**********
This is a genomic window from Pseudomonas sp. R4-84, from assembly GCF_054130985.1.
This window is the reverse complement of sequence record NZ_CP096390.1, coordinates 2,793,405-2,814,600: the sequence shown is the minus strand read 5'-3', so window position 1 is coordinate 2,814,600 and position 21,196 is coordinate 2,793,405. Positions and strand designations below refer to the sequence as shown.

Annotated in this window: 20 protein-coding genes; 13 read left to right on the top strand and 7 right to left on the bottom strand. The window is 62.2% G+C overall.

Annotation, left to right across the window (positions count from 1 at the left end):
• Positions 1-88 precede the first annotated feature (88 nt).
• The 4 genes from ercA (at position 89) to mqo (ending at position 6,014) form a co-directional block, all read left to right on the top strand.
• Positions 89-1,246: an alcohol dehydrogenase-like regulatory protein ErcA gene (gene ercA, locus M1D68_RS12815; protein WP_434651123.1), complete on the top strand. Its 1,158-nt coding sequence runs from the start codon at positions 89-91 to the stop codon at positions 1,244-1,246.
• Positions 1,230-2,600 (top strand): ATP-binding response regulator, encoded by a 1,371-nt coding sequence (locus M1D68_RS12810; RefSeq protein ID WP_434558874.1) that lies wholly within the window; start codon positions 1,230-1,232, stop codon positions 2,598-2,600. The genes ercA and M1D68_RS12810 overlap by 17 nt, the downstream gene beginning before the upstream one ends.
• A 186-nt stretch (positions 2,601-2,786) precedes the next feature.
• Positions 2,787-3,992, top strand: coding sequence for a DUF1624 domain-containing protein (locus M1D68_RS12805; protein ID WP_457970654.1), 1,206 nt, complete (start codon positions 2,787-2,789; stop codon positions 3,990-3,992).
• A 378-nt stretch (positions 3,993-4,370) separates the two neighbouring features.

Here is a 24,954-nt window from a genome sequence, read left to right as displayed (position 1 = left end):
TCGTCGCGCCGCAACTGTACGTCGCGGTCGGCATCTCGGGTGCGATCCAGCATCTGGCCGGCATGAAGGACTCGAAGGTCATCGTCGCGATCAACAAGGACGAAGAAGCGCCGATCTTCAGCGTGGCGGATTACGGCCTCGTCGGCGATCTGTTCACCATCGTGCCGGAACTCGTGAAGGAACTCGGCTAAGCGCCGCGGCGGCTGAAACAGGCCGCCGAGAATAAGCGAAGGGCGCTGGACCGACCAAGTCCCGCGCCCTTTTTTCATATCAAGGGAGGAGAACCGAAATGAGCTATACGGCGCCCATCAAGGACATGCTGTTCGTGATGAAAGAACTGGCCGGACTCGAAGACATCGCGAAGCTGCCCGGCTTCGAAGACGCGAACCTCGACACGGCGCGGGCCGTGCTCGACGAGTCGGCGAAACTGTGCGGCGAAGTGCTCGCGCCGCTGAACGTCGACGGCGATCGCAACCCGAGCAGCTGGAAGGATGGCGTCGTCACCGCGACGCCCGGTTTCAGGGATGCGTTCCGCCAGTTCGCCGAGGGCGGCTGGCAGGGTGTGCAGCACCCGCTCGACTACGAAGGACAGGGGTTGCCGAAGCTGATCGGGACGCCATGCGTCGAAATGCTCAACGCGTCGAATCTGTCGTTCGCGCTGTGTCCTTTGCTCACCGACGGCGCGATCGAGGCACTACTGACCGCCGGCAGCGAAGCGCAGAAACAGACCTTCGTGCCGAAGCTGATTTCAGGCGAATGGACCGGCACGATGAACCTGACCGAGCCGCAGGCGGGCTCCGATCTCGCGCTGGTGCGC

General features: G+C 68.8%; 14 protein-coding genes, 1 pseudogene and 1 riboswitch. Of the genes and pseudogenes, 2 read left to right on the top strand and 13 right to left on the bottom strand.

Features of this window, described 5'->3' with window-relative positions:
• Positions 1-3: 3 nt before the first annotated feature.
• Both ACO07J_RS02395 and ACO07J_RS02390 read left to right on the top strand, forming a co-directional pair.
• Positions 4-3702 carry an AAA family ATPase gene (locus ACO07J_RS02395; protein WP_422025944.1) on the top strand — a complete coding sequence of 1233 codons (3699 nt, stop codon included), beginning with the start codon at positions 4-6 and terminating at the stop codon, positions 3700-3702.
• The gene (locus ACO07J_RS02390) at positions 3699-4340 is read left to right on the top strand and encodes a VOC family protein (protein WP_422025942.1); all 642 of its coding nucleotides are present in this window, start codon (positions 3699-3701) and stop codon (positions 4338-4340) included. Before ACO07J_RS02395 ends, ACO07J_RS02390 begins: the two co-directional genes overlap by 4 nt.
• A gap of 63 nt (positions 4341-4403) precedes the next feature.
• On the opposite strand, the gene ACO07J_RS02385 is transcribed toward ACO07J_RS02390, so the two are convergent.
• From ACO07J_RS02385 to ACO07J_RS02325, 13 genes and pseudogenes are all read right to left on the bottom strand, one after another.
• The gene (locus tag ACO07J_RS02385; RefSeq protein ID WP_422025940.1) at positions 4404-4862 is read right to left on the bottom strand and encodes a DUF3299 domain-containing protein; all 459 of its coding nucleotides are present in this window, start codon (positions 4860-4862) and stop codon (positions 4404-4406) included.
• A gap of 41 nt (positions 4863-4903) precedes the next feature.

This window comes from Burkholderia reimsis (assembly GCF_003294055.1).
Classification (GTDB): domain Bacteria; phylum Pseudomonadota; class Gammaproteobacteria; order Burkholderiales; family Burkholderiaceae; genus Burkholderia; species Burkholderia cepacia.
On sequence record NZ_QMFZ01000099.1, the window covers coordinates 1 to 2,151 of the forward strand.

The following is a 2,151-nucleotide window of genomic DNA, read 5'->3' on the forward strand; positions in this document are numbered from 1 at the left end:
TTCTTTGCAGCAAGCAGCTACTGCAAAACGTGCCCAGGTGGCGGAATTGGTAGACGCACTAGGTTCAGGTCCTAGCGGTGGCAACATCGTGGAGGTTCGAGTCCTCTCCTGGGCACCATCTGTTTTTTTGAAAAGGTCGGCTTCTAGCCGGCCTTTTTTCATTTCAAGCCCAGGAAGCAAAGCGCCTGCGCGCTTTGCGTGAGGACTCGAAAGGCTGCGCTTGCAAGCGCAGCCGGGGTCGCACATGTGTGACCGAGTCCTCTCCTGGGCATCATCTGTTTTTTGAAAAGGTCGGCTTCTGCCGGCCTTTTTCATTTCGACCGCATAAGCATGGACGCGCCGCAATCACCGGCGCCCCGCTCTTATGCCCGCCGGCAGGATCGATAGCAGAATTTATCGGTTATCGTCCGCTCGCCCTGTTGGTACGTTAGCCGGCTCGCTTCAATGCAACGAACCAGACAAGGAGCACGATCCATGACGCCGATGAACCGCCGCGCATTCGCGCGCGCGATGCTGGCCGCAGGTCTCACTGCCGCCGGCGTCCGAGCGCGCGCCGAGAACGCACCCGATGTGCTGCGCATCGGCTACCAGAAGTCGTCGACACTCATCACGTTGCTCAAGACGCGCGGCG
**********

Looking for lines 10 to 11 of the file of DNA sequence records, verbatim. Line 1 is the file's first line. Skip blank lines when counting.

• Positions 2,787-3,992, top strand: coding sequence for a DUF1624 domain-containing protein (locus M1D68_RS12805; protein ID WP_457970654.1), 1,206 nt, complete (start codon positions 2,787-2,789; stop codon positions 3,990-3,992).
• A 378-nt stretch (positions 3,993-4,370) separates the two neighbouring features.